Chowder Volume 1
Chowder is a purple blob boy who works as a chef's apprentice. He likes to eat. He usually makes a mess in the kitchen and annoys the hell out of everybody. And his animated TV show is a surreal trip through Yellow Submarine-style pop-psychedelia via the Food Network. This DVD features 10 episodes from the series' debut season. Fun game: See how many times the persistent pink bunny calls the uninterested Chowder her boyfriend.
Heathers 20th High School Reunion Edition
The black comedy that made Christian Slater a star celebrates its 20th anniversary with a Blu-ray release and a pricey limited-edition locker package. This biting look at high-school cliques still slays. Slater (chewing the scenery while channeling Jack Nicholson) and Winona Ryder play a pair of teen outcasts who knock off the popular girls at their school - all named Heather - in order to level the playing field. Bonus material includes a new documentary about the movie.
Popeye the Sailor 1941-1943 Volume 3
The third volume of classic Popeye cartoons finds the spinach-lovin' sailor smack in the middle of World War II. And he doesn't take kindly to the "Japs" and Germans. The 32 shorts on this two-disc set are borderline racist (hey, it was 1941!) and stuffed with propaganda. But they're also kinda funny, especially when skinny gal-pal Olive Oyl shows up - and an integral part of animation history. Many episodes include incisive commentary that puts the toons in perspective.
Saturday Night Live: The Complete Fourth Season
The legendary cast - including John Belushi, Dan Aykroyd and Bill Murray - found its footing during the 1978-79 season. This seven-disc set includes all 22 episodes in their original 90-minute lengths, so you get to see every hit and miss, as well as complete musical performances by guests like the Rolling Stones, Devo and Talking Heads. Aykroyd and Belushi would leave at the end of the season, opening the door to 30-plus years of mediocrity.
The Shawshank Redemption
IMDB's top movie of all time gets a glistening Blu-ray release, complete with a pair of documentaries, director commentary, and a photo- and trivia-stuffed book. Director Frank Darabont's 1994 rumination on life inside a prison cell - based on a so-so Stephen King short story - remains a stirring portrait of hope at the center of hopelessness. And that ending can still move you, no matter how many times you've seen it. The perfect gift for the meditative-prison-movie lover in your life.
Shrek the Halls
Just in time for Christmas, the big green ogre's holiday special (which first aired on TV last year) comes to DVD with bonus games and sing-alongs. But the real treat is the short (22 minutes) but funny toon starring Donkey, Puss in Boots, Gingy and other faves from the hit movies. It features the usual mix of pop-culture jabs and fairy-tale tweaking, as well as a few nods to other holiday TV specials. And it's way better than the mostly blah Shrek the Third.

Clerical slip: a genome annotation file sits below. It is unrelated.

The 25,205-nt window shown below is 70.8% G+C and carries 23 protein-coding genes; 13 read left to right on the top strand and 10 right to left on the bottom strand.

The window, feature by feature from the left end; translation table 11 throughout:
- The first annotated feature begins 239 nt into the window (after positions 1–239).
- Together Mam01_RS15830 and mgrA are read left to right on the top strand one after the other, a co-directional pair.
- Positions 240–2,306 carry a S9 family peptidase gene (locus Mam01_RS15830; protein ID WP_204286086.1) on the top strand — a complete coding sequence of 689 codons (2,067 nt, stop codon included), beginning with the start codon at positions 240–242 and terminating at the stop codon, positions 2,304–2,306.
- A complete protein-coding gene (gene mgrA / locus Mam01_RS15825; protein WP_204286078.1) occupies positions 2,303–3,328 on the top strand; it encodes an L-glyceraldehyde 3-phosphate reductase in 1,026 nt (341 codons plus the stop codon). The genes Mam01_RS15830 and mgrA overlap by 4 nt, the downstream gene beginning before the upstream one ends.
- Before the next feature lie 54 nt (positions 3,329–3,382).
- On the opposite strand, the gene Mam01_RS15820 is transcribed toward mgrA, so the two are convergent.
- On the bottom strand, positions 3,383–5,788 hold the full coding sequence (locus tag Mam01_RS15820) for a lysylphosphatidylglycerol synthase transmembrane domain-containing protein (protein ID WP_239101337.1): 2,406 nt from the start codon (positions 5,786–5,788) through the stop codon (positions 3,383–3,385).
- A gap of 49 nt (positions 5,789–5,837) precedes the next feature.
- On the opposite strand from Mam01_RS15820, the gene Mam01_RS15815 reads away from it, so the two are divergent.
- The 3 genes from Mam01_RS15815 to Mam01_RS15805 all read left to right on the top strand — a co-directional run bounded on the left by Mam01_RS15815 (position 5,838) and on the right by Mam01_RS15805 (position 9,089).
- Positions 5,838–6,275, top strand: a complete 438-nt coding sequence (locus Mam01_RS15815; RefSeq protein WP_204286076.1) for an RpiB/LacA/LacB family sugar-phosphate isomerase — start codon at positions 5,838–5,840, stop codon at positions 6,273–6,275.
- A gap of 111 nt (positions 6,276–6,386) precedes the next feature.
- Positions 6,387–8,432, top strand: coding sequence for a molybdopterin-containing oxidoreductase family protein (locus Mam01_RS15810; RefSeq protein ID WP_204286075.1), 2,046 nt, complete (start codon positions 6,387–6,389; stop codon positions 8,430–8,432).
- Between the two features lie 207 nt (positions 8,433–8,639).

Star Wars: The Clone Wars
Now that Cartoon Network's TV show has sorta redeemed this CGI feature (which was in and out of theaters in August), we can enjoy this movie for what it really is: an introduction to a weekly series that fills in the pieces for Star Wars geeks the world over. The story about Jabba the Hutt's kidnapped son is lame, but the speaker-shaking battles - and there are plenty of them - totally rock. Extras on the two-disc set include deleted scenes, webisodes and a look at the television show.
The year's best animated movie starts off as a near-silent, ruminative story about a pair of starry-eyed robots. It then turns into a scathing indictment of fat people and planet-ruining consumerism. No wonder grown-ups like it more than kids. But it's a wonder to look at - Pixar's most elegant film. It's also their boldest. The three-disc set includes a terrific new short, deleted scenes, a feature-length doc on Pixar's history and a tour of outer space hosted by Wall-E. Be sure to pick up an extra copy for yourself.
Walt Disney Treasures: The Chronological Donald, Volume Four
The 31 shorts on this two-disc collection stem mostly from Donald Duck's '50s output, so there's plenty of Chip 'n Dale shenanigans. There's also lots of scenes featuring the short-tempered Donald on the verge of a heart attack. Plus, "Working for Peanuts," originally shot in 3-D, is here. Bonus features include commentary and a storyboard for a cartoon that was never made. But best is From the Vaults, a series of toons deemed a bit too racy for kids. You'll love 'em!
Warner Bros. Pictures Gangsters Collection Volume 4
Years before Scarface introduced the world to his little friend, these five gangster pics came out with guns blazing. Edward G. Robinson plays a bootlegger named Bugs in The Little Giant, and The Amazing Dr. Clitterhouse, despite its porn-sounding title, is a taut thriller starring Robinson and Humphrey Bogart. Best are Larceny, Inc. (a comedy about a gang of bank-robbers) and Kid Galahad, which ties boxing to the mob. Where do they come up with these things?